Welcome to this guide to starting up with goats as a smallholder or pet owner. This work will be continually revised, so please add comments and suggestions!
Here is advice I have learned from owning goats and studying their needs and behaviour as a smallholder in north-west France, plus tips I learned from volunteering at Buttercups Goat Sanctuary in Maidstone, UK, and evidence from scientific studies.
This is what I believe every new owner should start out knowing, carefully thinking about or looking into.
As pasture and forage are naturally becoming more scarce with approaching winter, hay becomes a more important component of the diet. This year’s meadow hay with a variety of plants is more nutritional and is vital for maintaining a healthy rumen. Hay is also a more natural feedstuff than other livestock feeds, with a better balance of nutrients for goats. Limit concentrates as much as possible as they can cause rumen upsets and mineral imbalances. This is especially important for bucks and wethers, which are prone to developing urinary calculi from eating concentrate and too little hay.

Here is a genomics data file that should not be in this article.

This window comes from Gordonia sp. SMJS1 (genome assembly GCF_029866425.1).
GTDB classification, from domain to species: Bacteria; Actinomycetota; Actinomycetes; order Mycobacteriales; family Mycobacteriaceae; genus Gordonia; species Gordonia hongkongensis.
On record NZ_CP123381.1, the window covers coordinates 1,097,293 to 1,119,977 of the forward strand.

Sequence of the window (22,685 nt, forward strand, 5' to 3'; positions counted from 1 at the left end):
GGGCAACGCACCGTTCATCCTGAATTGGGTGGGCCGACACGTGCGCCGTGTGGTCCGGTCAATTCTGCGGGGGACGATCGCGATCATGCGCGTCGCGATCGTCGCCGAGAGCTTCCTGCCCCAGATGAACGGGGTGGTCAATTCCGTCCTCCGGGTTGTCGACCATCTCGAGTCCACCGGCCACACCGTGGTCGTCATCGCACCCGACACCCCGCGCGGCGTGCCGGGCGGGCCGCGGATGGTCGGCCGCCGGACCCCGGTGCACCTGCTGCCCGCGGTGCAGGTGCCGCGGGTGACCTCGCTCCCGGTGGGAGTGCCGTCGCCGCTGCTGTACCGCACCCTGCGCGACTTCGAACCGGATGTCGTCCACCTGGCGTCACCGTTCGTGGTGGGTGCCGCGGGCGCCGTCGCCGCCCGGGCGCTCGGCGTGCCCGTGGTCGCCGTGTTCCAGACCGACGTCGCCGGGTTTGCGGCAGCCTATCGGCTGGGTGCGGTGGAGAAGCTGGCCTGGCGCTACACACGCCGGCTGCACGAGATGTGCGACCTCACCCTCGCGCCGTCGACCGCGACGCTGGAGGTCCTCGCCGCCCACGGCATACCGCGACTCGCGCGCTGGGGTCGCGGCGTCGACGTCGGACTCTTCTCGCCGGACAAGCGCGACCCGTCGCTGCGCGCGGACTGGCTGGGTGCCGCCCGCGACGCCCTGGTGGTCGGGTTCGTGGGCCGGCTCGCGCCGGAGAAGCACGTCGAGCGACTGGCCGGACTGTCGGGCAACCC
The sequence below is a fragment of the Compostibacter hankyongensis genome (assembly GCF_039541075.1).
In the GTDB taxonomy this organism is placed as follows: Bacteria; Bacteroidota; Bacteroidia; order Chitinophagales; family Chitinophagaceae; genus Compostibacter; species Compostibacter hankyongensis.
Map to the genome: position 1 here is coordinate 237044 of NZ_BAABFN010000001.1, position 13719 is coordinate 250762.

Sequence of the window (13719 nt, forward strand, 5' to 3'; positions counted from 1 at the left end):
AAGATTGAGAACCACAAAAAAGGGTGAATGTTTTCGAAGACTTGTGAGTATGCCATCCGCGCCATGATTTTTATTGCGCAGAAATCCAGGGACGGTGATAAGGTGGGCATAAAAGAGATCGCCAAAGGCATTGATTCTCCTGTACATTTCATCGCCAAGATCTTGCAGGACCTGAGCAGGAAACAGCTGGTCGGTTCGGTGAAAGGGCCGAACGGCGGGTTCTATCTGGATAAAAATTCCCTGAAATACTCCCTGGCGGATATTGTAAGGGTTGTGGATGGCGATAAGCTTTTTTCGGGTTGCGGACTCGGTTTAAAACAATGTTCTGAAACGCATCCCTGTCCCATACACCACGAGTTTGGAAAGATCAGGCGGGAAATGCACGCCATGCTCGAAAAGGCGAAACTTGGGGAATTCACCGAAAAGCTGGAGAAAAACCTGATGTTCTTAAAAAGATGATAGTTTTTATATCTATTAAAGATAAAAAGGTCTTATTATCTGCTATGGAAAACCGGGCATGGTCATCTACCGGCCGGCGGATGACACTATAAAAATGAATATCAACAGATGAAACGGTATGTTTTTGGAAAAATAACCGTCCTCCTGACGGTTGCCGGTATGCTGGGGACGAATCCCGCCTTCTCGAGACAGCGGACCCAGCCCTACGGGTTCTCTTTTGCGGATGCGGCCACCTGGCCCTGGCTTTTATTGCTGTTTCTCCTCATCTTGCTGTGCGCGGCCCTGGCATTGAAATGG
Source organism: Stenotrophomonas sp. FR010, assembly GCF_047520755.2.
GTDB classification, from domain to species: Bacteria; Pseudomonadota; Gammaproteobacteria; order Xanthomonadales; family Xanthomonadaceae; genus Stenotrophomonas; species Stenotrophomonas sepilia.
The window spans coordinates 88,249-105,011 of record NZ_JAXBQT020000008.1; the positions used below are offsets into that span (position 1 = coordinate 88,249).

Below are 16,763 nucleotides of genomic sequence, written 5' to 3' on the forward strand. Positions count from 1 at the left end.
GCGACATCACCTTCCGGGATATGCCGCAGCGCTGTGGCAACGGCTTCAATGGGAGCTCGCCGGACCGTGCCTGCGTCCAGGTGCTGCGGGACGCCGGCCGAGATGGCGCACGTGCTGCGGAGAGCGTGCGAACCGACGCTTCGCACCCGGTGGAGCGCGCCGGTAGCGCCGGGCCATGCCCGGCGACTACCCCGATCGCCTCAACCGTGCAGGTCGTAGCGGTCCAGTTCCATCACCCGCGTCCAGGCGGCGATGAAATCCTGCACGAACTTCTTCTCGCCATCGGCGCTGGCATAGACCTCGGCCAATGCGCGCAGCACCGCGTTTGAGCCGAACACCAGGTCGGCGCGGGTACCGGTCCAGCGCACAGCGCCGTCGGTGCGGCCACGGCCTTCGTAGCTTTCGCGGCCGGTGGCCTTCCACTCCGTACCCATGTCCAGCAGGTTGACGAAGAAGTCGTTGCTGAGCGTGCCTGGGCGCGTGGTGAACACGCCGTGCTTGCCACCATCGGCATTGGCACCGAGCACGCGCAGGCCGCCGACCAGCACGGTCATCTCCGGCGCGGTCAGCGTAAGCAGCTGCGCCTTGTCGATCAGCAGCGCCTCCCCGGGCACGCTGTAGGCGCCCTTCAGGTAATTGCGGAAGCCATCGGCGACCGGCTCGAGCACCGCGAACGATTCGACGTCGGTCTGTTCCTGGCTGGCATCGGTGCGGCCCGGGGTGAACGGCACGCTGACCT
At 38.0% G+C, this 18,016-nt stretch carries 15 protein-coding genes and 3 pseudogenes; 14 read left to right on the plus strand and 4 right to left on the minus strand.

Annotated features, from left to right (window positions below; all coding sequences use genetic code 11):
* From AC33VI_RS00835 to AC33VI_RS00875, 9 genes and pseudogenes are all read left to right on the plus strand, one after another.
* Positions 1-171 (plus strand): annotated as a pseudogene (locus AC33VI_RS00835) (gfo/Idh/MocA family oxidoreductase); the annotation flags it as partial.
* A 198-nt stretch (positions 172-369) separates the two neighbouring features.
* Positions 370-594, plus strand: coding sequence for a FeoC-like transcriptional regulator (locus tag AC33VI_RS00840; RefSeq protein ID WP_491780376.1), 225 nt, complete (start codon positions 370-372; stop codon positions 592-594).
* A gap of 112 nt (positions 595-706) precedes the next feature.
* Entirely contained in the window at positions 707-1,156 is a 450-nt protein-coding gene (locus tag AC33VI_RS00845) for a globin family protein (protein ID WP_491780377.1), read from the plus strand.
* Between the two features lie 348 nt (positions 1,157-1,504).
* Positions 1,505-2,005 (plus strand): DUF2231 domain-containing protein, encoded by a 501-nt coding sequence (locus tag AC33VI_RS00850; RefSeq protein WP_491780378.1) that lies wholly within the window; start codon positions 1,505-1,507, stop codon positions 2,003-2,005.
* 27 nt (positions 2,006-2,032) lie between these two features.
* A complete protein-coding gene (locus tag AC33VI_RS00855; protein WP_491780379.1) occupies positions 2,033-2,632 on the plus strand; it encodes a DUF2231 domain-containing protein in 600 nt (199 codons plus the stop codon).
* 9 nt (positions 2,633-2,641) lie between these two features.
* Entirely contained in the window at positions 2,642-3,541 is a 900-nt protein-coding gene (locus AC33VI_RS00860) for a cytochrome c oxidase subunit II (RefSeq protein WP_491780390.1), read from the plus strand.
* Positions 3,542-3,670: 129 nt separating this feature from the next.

Forage is naturally woodier and drier, so hay, brambles and branches are favoured at this time of year. Feed plenty of this year’s meadow hay, which will give goats energy and warmth.
If you are feeding concentrates to lactating goats, reduce the quantity to allow them to dry off, and to prevent digestive issues. Give a maximum of 200g of concentrates per day over two meals. If possible, phase out commercial pellets, which are high in cereals and proteins, and phase in whole barley, maize, oats, and low protein vegetables, like dried beet pulp pellets, if not beet from your own garden.
Make the most of brambles, nettles and tree foliage before it dies down for the winter. Woody, leafy plants are a natural favourite, which are good for nutrition and digestion.
Sweet chestnuts and autumn fruits are highly desirable, but limit their consumption, as there can be too much of a good thing, inducing digestive upsets and obesity.